Vivitrol, taken as a monthly shot, is an opioid antagonist, which means it balks the brain’s opioid receptors so users cannot feel any high from heroin, torment pills or the synthetic fentanyl that has caused sharp increases in overdose eradications in some states.

Buprenorphine and methadone, on the other hand, are classified as “opioid agonists.” They attach to the brain’s opioid receptors just enough, with proper quantity, so that people taking them do not feel cravings or symptoms of withdrawal. There is a landed body of research on both buprenorphine, a semisynthetic opioid, and methadone, a spurious opioid, with studies generally finding that they stunt the risk of relapse and fatal overdose, especially when combined with judgement.

The Food and Drug Administration approved Vivitrol in 2006 for alcoholism and open out its approved use to opioid addiction treatment in 2010, based on the Russian over.

Alkermes adopted what Pops described to potential investors latest fall as a “new commercial model for pharma.”

Rather than appeal to doctors’ commissions or medical associations, the company has primarily pitched Vivitrol to law enforcement officials and lawmakers, who compel ought to relied heavily on government grants and the Affordable Care Act’s expansion of Medicaid to pay for the medicine.

The company and its political action committee have spent heavily to get its spin-off before policymakers: $19 million in federal lobbying since the narcotize was approved in 2010, according to the Center for Responsive Politics. It made $222,521 in governmental contributions to Congress last year and has purchased high-level sponsorships of consortia of drug court professionals and addiction treatment professionals, as well as configurations researching addiction treatment.

Alkermes’ strategy has paid off: Sales of Vivitrol reached $58.5 million in the before all quarter of 2017, up 33 percent from the same period in the end year, with about half of that from Medicaid. In 2012, there were 15 programs rejecting Vivitrol in nine states. By this April, there were 450 programs in 39 holds.

Short on Evidence

The company lobbied hard to get more federal ready money for Vivitrol through the bipartisan 21st Century Cures Act, which was passed finish finally year. It directs states to prioritize medication-assisted treatment for opioid addiction.

Another federal law, known as the Wide Addiction and Recovery Act, also passed last year, is what Alkermes styles as “a game changer,” because it requires treatment providers to offer or outfit referrals for all FDA-approved medications. The law’s co-sponsors, Sens. Rob Portman of Ohio and Sheldon Whitehouse of Rhode Eyot, were the company’s top two recipients of campaign contributions in the 2016 election recycle; Portman received $29,200.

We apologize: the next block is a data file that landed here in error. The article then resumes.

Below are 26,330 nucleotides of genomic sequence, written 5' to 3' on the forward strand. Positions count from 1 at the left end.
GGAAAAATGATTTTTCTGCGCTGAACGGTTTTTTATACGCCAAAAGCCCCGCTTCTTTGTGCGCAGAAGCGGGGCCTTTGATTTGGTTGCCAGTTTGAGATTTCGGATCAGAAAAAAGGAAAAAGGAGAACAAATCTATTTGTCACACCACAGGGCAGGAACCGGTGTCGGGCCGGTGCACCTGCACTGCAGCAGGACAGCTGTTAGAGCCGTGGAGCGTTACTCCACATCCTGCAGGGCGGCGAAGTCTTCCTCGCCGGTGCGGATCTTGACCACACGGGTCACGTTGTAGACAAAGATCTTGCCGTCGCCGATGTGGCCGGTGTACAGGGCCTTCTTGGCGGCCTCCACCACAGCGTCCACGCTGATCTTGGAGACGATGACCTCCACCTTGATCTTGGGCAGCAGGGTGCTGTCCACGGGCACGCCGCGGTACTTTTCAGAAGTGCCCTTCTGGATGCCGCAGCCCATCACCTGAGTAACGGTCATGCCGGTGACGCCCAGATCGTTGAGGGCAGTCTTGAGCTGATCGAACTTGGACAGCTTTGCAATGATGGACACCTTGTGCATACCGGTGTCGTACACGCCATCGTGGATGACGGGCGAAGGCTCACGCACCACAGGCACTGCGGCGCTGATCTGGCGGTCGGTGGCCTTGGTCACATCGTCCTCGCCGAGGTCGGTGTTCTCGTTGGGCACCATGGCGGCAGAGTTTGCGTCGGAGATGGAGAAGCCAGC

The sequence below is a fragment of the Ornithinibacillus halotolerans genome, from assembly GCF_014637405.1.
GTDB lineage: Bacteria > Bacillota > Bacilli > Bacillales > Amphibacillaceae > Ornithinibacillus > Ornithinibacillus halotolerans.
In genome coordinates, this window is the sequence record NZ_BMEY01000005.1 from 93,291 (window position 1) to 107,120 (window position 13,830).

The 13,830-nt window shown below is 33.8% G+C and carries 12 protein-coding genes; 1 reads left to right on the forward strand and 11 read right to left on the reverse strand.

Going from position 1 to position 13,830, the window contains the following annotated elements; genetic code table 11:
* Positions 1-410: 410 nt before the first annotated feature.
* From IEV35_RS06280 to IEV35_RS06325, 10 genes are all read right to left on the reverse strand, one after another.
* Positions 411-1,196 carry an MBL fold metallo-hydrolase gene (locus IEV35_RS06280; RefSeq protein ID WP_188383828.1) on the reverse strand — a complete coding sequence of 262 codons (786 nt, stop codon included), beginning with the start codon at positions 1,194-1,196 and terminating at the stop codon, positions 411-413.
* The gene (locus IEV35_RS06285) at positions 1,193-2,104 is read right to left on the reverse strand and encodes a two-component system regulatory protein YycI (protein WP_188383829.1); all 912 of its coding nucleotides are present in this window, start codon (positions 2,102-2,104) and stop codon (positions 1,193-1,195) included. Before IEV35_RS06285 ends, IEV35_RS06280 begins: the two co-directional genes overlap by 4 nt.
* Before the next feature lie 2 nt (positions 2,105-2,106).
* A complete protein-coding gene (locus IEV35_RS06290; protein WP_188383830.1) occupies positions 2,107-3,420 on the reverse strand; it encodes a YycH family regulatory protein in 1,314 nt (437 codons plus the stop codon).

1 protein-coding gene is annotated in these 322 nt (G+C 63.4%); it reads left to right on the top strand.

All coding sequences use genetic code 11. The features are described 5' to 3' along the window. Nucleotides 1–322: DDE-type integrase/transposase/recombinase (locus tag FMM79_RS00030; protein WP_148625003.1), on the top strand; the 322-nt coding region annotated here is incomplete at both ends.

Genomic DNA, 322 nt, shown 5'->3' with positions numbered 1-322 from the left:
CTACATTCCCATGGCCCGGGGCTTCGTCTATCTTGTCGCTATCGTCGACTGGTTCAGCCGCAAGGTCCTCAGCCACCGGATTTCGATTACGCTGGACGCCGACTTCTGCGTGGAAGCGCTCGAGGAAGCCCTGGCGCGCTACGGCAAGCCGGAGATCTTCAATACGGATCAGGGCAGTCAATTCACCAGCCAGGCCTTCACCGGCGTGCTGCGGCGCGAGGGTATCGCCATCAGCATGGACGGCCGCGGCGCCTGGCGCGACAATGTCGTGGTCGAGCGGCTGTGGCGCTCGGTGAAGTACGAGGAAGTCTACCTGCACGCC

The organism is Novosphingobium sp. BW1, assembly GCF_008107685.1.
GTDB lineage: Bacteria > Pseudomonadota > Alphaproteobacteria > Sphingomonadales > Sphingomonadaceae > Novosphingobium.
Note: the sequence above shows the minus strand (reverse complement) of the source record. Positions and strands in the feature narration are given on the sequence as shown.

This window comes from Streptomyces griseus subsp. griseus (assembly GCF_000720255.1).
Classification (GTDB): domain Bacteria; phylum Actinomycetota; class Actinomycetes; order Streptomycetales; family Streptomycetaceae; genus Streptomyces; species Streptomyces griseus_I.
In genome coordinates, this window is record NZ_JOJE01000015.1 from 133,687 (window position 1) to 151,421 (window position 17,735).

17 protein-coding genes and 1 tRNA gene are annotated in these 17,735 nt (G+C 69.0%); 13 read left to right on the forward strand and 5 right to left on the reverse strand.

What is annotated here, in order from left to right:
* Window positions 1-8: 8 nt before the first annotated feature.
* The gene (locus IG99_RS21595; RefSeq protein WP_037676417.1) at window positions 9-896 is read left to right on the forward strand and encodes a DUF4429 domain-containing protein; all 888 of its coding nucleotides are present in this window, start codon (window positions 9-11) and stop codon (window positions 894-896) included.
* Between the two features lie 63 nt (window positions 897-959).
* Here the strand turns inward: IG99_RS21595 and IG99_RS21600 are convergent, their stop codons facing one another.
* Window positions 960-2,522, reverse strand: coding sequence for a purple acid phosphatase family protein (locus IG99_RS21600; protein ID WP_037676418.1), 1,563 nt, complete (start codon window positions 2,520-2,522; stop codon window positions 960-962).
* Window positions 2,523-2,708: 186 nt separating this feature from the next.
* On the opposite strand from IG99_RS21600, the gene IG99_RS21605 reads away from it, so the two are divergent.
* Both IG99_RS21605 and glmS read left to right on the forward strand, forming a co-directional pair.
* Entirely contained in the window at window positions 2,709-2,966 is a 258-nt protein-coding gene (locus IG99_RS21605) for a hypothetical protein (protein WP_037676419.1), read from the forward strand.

But for all the company’s assertions that Vivitrol is superior to Suboxone or methadone, it extends no data. Dr. Nora Volkow, director of the National Institute on Drug Dependence, said she and other experts were eagerly awaiting results from the start study comparing outcomes of treatment with Vivitrol and Suboxone, contemplated this fall.

The clinical trial on Vivitrol that was conducted in Russia start that 36 percent of those who got the medication stayed off opioids for the congested six months, compared with 23 percent of those who got a placebo. Those on Vivitrol also scrutinized fewer cravings.

But a group of experts responding to the Russia study said it did not adequately assess the imperil of overdosing after going off Vivitrol, given that earlier studies in Australia had originate overdose risk to be particularly high in people going off the pill fashion of the medication. The experts also questioned why Alkermes had chosen to conduct the examine in Russia, where regulations on clinical trials are looser, and why it had compared Vivitrol with a placebo a substitute alternatively of with buprenorphine or methadone.

“Due to their established efficacy, methadone and buprenorphine are on the Beget Health Organization’s list of essential medications,” said Dr. David Fiellin, an addiction maestro at Yale. “Naltrexone and Vivitrol are not.”

Kitty Bennett contributed research.

For uncountable newsletters click here

Leave a Reply

Your email address will not be published. Required fields are marked *